So is de facto, so are homosexuals going to lose that soon also? Should heterosexual couples in a de facto relationship lose their status as it emulates marriage, but isn’t? Are they ‘living in sin’ also?

Why is it that two consenting, loving adults, expressing their love to one another, is so offensive? Christianity does not hold all the rights to marriage and relationships, and they should NOT be in a position to so blatantly affect legislation in a secular country. They’re offended by civil unions? Guess what, I’m offended by their hatred and prejudice.

Well, at least there is good news somewhere in the world. Malawi’s new President plans to decriminalize homosexuality, which is a great step forward in human rights for both Malawi and Africa. Read about this positive development here.

– Please note, I do not believe all Christians feel this way, nor that they all support this bigotry. There is; however, a very loud voiced faction within the Christian community who do. I also do not believe this prejudice view is held only by Christians.

We’re not that different, really.

Imagine this: 5 lesbians in a car on the way to soccer training. But what did we talk about, I hear you ask? The usual: IVF, adoptions, babies, marriage, partners, love, and of course soccer. Oh wait, cats featured also. Of course they did.

What else would 5 thirty-something year old ladies talk about in a car ride for 45 mins? Ok, lots of options no doubt, but in reality it wouldn’t necessarily be greatly different if we’d been non-gay. I like that, non-gay. Everyone should be referred to in their state of gayness, after all it is a synonym for merry! Why not have that as the baseline?!

I must admit, I’m completely incensed and somewhat dumbfounded by the whole argument attempting to prevent gays from marrying.  Seriously people (those who are against marriage equality, not the rest of you fabulous people who have hearts), it’s in living memory that black and white weren’t permitted to marry in this country. Have we really not learnt from our horrible mistakes in the past?

A friend, a lovely gay Aboriginal man, tells of how his Aboriginal grandfather had to petition the government for permission to marry his white grandmother. And now he has the pleasure, in his esteemed gayness, of being denied what his grandparents nearly were – the opportunity to openly and legally express love for his partner through marriage. Hopefully that will change in 2012.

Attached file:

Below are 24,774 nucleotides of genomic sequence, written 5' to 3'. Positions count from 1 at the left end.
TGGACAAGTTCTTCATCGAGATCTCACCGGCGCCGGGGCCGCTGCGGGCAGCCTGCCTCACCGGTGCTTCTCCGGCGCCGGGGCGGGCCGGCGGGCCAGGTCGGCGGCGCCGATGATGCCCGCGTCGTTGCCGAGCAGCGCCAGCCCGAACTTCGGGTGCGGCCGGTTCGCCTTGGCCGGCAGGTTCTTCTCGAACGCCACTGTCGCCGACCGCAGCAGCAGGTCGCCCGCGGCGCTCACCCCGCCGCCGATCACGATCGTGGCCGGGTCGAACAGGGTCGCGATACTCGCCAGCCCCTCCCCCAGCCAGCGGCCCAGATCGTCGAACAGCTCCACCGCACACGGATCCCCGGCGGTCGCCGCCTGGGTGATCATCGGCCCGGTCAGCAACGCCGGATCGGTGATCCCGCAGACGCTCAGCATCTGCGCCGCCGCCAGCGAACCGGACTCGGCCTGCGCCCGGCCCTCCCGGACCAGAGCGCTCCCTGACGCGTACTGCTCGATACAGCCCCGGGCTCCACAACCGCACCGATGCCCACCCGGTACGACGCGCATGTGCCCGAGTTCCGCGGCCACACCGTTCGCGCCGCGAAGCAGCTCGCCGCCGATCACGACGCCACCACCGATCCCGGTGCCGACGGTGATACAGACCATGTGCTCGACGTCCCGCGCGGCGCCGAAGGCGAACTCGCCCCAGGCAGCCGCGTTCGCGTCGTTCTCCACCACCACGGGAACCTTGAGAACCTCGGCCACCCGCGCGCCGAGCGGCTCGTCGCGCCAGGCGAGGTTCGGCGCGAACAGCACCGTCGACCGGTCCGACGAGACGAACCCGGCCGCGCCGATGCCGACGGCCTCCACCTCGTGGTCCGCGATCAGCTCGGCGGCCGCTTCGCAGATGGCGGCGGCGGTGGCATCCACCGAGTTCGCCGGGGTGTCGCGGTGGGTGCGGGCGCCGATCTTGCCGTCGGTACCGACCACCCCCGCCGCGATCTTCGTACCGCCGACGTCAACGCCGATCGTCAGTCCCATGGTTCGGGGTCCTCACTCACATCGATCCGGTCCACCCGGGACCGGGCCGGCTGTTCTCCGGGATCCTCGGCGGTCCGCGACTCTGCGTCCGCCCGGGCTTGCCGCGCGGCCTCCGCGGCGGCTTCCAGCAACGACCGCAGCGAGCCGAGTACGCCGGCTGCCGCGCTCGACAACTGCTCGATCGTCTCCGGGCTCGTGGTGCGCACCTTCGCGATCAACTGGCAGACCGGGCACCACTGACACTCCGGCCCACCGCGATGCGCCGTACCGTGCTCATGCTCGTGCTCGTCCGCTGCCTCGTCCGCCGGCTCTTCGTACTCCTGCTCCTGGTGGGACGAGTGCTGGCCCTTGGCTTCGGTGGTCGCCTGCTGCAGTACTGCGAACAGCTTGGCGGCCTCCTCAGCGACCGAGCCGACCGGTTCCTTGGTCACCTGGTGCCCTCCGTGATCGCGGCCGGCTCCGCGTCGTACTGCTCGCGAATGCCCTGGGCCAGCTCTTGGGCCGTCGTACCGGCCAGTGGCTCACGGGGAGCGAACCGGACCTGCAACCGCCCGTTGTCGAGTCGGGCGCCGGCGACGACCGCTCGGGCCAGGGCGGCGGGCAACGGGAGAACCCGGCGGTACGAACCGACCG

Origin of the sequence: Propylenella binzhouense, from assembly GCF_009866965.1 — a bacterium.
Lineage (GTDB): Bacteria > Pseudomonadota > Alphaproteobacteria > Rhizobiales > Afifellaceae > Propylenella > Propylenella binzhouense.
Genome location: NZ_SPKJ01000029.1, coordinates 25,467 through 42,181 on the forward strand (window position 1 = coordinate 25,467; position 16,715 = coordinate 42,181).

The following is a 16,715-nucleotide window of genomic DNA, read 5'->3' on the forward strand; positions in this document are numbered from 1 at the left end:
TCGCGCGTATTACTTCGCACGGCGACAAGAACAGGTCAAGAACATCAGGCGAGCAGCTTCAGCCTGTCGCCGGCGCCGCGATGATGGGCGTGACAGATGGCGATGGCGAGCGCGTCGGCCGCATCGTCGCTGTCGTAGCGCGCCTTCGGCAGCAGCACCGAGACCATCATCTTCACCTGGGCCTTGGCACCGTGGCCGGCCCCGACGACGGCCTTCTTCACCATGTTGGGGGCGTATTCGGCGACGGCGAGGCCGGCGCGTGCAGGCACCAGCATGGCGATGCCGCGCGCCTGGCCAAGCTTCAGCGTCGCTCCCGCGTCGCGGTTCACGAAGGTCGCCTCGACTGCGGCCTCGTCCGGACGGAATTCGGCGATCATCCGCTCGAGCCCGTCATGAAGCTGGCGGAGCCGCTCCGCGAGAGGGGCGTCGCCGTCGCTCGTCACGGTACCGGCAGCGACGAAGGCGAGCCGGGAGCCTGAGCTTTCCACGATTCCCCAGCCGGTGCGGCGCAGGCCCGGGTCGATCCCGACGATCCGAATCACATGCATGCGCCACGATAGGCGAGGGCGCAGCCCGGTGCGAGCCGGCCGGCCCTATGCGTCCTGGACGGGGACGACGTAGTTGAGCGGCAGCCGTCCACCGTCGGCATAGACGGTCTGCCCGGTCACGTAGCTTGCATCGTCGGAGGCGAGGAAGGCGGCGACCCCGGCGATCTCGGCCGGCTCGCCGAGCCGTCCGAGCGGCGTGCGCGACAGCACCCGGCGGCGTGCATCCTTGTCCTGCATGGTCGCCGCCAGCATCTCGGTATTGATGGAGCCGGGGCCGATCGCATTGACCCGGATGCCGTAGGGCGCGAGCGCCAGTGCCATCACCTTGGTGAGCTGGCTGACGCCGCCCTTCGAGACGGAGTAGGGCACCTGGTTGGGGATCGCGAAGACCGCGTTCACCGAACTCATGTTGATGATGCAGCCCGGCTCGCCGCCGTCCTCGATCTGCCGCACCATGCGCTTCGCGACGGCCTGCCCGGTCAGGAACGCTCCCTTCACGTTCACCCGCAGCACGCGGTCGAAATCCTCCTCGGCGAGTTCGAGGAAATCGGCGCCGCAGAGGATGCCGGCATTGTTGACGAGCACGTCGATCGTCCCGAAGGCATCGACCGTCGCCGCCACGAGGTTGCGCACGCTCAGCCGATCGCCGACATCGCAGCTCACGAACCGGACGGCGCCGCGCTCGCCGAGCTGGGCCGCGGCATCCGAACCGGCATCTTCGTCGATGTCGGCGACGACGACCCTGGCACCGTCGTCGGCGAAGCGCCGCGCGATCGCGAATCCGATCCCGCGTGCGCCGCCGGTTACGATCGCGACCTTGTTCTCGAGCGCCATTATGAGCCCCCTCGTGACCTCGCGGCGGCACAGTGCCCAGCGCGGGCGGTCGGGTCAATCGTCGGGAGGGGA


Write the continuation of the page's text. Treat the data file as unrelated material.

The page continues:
Ok, so not everyone wants to get married. We live in a modern world, with an unmarried modern (ish, if she supported marriage equality she’d get the full rights to modern) woman as our PM. That’s cool, heaps of gays don’t want to get married, just like heaps of non-gays don’t. But they do want the choice.

The rates of gay suicide, bullying, discrimination, hate crimes, family rejection, and deep emotional pain are all still incredibly high in this “modern” world we live in. There is still a dire need to fight for equality, for humanity. As long as there are oppressors in the world, there are those who are oppressed.

Time to learn, me thinks. Time to forgive. Time to grow up. Time to love.

Afterall, I’d very much like to marry my gorgeous lady. The government can’t stop me having a loving ceremony in which we express our love for each other. They merely can stop me having it legally registered at the NSW Registry of Births, Deaths and Marriages. Oh wait, that’s right, marriage is therefore a SECULAR word. Funny, I thought the argument against marriage is because it’s a religious institution?

Happy Mardi Gras

Happy Mardi Gras!!!

Is it that time of year already?! What happened? I blinked and it turned from January 2 to February 25th!!

Wait, I know what happened…

A new kitten, my partner moved up, work has been exciting and busy, getting myself fit again, seeing the world’s greatest acupuncturists, and moving house, starting soccer again. Yep, that’s kept me busy.

Oscar joined us January 2nd and reminded both Britt and me of the value of emotional IQ. That little ginger boy, at 10 weeks old, had a higher emotional IQ that anyone I’ve ever met or could imagine. He tamed the highly-strung Rogue (kitten no. 1, a ferrel off the street), who certainly made it clear she hated his guts and wanted him outta the house! He put up with her hissing, squawking, scratching, and general bitchyness to tame her within 10 days to become his life long friend and sister. They do nothing but play together all day, and are deeply bonded. Yes, occasionally she still attacks him and hisses at him, but it’s short lived, and within no time she has him pinned and is “lovingly” (in a controlling manner) cleaning him. They’re gorgeous. Click on this link to watch a short video of her cleaning him – so cute! (the below pic is a screen shot from the video): Rogue & Oscar

My gorgeous partner has moved up to Sydney, and it’s fantastic. She’s settling in and getting to know her new home well. We went to the marriage equality march last December, and we’re both very much hoping that 2012 is the year that finally brings change. What’s frightening is that its in living memory that white and black couldn’t marry (which thankfully has changed, and people are now horrified at that past human rights violation), yet people are still think it’s ok to limit consensual adult love in same sex couples. Love is love, and two consenting adults should be allowed to marry, regardless of sex, creed or ethnicity.

Yes, I said marry. The government department is “Births, Deaths and Marriages”, making “marriage” a secular word.

Bring on Mardi Gras, and bring on positive change in 2012.

2011, what a year!